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Like millions, Sabriyuh lost her job in 2020 during the pandemic. But instead of feeling glum, something profound struck: Job security is a myth. You might as well do what you want. Was it time to take a creative career seriously? Sabriyuh bought four singing lessons, held on a New York balcony in the open air. She wanted validation from a vocal coach because there would be costs to pursue this professionally.

Sabriyuh didn’t always live in New York. She grew up in Las Vegas, and her family originated from Ethiopia. “I had a strict upbringing, and I was kind of isolated. Other than school, I couldn’t leave the house unless I was with my mom.” But she did have one caring friend, someone to share all her deep and most private thoughts: a songbook. “A little part of me worried someone would catch me writing in it, or they’d snoop and read it.”

It might not have been her best artistic work, but it was all hers. She still holds on to some notebooks now. The songs, short stories and poems are eye-opening to her as an adult. “A lot of the themes, like trauma, assault, mental health, freedom, and limerence, I still write about now. Reading them back, I found gems within the words that I want to rework.”

Songwriting is a way to cope with emotions. It was that and Tumblr for Sabriyuh. “I didn’t have anyone I felt I could talk to about my issues.” She’s not prone to writing a journal, so songs allow her to bare her soul. “But the true test of being an open book comes when sharing it with the world.”

When it was time for college, she moved to New York – it was life-changing. After all, if you can make it there, you’ll make it anywhere. Sabriyuh found the shift crazy from being stuck in four walls to going anywhere she wanted. “I loved the freedom. “With only herself to rely on for support, Sabriyuh always had a job and an internship alongside her studies. “I would write little phrases but never fleshed out a whole song.”

The daily grind of life can make you look for stable and realistic options. The safer plan was to go into the music business versus the artist route. She focused on surviving. “My parents didn’t escape persecution for their daughter to try and be a pop star. However, the joke was on me because there isn’t big money in the music business working at entry level.”

It was in May 2021 when she released her debut single, Freefall, produced with Mono The Maker at Brewery Studios. “I was so shy and didn’t tell any of my friends what I was doing, but the team couldn’t have been nicer to me.” Even though it was her first time in a studio, they treated her with respect and the same professionalism as an established artist.

Using pop as a foundation, Sabriyuh wants to branch out and fuse it with rock, hip-hop and singer-songwriting. “I’m still trying to figure out my sound. Pop and dance music has a wide spectrum.” A lack of production knowledge is a hindrance. With ideas speaking everywhere, it’s hard to communicate properly without the skills. “I tried to learn the guitar, and it was a bit hard on my fingers and wrist. I have spent the past few months teaching myself piano, and I love it.”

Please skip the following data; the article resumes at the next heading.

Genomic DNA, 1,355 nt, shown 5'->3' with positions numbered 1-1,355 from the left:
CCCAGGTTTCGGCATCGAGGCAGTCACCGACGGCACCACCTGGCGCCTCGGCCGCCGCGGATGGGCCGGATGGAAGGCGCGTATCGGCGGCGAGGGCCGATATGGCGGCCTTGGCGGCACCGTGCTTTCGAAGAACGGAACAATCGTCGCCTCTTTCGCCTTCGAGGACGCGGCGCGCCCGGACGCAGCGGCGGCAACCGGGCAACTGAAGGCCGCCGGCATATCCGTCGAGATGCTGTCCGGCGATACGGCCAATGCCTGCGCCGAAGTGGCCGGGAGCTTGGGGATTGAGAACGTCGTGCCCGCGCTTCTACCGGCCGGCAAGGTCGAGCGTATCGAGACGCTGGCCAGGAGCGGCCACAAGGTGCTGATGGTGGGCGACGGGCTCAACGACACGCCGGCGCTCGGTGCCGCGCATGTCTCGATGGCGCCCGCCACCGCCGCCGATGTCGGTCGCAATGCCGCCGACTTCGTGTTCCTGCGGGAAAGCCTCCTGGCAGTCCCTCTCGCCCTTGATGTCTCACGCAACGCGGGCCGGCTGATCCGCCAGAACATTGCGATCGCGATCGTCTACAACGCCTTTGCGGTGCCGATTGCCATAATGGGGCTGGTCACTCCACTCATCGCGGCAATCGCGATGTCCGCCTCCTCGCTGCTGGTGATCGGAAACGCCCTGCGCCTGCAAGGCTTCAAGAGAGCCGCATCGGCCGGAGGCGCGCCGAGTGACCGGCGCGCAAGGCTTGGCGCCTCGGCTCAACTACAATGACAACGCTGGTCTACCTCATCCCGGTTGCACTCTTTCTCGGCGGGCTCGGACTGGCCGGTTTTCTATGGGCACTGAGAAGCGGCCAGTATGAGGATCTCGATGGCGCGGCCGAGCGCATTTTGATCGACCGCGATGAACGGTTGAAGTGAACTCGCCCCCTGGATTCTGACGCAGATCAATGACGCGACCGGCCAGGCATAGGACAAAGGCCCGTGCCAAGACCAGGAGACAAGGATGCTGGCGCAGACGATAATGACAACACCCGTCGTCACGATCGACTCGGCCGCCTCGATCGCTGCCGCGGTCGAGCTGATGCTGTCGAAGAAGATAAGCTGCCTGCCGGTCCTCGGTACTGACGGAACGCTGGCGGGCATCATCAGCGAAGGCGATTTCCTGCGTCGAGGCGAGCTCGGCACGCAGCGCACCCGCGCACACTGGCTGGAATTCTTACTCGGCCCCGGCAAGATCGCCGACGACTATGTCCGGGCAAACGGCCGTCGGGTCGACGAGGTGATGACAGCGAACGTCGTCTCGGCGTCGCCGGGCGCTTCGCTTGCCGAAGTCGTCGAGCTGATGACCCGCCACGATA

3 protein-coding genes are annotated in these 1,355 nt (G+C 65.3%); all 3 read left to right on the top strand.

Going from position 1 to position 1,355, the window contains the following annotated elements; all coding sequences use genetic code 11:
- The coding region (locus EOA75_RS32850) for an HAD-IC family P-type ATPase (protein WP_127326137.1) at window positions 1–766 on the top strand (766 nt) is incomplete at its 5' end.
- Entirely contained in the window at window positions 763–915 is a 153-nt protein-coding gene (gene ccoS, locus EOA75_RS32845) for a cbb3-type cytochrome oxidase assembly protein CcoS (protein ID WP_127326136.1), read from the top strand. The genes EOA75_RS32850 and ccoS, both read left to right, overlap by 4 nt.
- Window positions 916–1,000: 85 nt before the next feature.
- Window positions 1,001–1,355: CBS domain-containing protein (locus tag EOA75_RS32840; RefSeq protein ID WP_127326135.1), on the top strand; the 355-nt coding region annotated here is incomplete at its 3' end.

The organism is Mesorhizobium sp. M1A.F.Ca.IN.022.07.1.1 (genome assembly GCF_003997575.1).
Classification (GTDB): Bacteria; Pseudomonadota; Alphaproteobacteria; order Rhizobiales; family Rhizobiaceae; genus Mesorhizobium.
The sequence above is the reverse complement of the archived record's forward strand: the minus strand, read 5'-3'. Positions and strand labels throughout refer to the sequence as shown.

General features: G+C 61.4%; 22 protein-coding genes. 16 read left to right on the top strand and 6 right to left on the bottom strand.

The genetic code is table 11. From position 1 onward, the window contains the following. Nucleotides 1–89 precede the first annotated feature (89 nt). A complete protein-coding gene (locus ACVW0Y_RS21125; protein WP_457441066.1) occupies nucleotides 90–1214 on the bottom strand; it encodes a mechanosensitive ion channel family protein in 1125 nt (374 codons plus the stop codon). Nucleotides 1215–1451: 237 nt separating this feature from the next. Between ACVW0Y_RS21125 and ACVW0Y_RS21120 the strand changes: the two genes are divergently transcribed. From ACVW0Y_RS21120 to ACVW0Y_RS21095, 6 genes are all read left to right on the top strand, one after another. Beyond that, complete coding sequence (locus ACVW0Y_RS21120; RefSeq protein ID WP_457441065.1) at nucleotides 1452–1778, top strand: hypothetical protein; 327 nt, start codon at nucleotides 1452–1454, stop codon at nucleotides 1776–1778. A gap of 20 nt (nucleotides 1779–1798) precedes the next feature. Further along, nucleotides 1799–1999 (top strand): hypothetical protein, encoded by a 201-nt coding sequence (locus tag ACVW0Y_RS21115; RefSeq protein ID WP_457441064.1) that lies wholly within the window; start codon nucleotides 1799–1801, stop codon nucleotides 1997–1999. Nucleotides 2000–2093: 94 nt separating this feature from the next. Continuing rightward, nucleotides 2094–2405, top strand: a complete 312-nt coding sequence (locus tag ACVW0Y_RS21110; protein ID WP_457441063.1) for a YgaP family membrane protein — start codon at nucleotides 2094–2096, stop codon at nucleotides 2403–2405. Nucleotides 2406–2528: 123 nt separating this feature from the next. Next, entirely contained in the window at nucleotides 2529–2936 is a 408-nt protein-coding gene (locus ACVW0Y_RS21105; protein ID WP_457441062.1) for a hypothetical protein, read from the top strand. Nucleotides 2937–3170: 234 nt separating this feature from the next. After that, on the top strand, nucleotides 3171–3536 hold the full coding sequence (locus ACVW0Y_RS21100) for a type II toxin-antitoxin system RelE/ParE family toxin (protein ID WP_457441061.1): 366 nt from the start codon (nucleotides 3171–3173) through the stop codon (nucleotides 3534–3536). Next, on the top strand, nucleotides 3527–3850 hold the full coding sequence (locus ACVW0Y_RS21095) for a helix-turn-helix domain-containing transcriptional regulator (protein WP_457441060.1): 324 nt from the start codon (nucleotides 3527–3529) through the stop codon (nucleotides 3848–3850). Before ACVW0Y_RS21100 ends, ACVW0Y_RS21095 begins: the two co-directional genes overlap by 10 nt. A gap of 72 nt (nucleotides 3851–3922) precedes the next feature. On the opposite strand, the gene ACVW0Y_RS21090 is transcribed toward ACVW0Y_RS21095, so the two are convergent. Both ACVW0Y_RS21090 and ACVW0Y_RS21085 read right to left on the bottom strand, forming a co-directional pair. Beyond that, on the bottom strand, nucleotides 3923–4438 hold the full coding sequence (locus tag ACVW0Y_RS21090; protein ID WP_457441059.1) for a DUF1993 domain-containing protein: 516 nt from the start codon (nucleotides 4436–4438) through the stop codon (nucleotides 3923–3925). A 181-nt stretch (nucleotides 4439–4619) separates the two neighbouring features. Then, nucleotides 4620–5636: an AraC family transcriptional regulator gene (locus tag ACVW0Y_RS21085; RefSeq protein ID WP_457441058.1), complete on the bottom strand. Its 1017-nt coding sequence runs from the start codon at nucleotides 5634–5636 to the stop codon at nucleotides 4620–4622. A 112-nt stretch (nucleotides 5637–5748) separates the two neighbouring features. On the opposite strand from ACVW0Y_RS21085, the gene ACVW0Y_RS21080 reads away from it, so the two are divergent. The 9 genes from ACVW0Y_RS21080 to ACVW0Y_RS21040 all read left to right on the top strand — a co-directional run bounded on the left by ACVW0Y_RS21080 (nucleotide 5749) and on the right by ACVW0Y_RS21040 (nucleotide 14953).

Another challenge Sabriyuh faces is the lack of representation of black women in dance music. “We typically get pigeonholed due to stereotypes.” Artists like Suzi Analogue, Aluna, Carla Monroe, and UNiiQU3 make a difference. “Seeing them succeed in this landscape tells me anything is possible.”

Song Unloveable is about Sabriyuh confronting a fear. “Am I just fuckable? Unloveable? Worth anything? I feel like men have only wanted me for my body and not me as a person.” It keeps happening to her. It’s enough to shake an uber-confident person.

When she posted the track Knife From K-mart on socials, it was raw, talking of a dark time when she was having a breakdown and took a knife to school to hurt herself. “I was worried about its reception. We never talk about the nasty side of mental illness.”

“Knowing I can help someone feel not alone is worth the risk of scrutiny and judgment. Fuck anyone who judges or makes you feel bad for having emotions.” It happens at different stages of life, but not caring what people think is liberating, to say the least.

It’s a memory no artist forgets in a hurry: your first concert as a performer. Last year, Sabriyuh presented a 45-minute set filled with dancing, props, and video interludes. “I’m looking forward to more shows in 2024. They’ll only get bigger and better.”

After the show, someone approached her and said they needed to talk. “She had cried when I sang Unloveable because it was so relatable.” Sabriyuh was terrified to share this song with the world because she was at her most vulnerable. Hearing souls have that reaction to her music makes the journey worthwhile. “I believe my destiny is to change the world and make an impact with my words.”

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Cover image by James Grant

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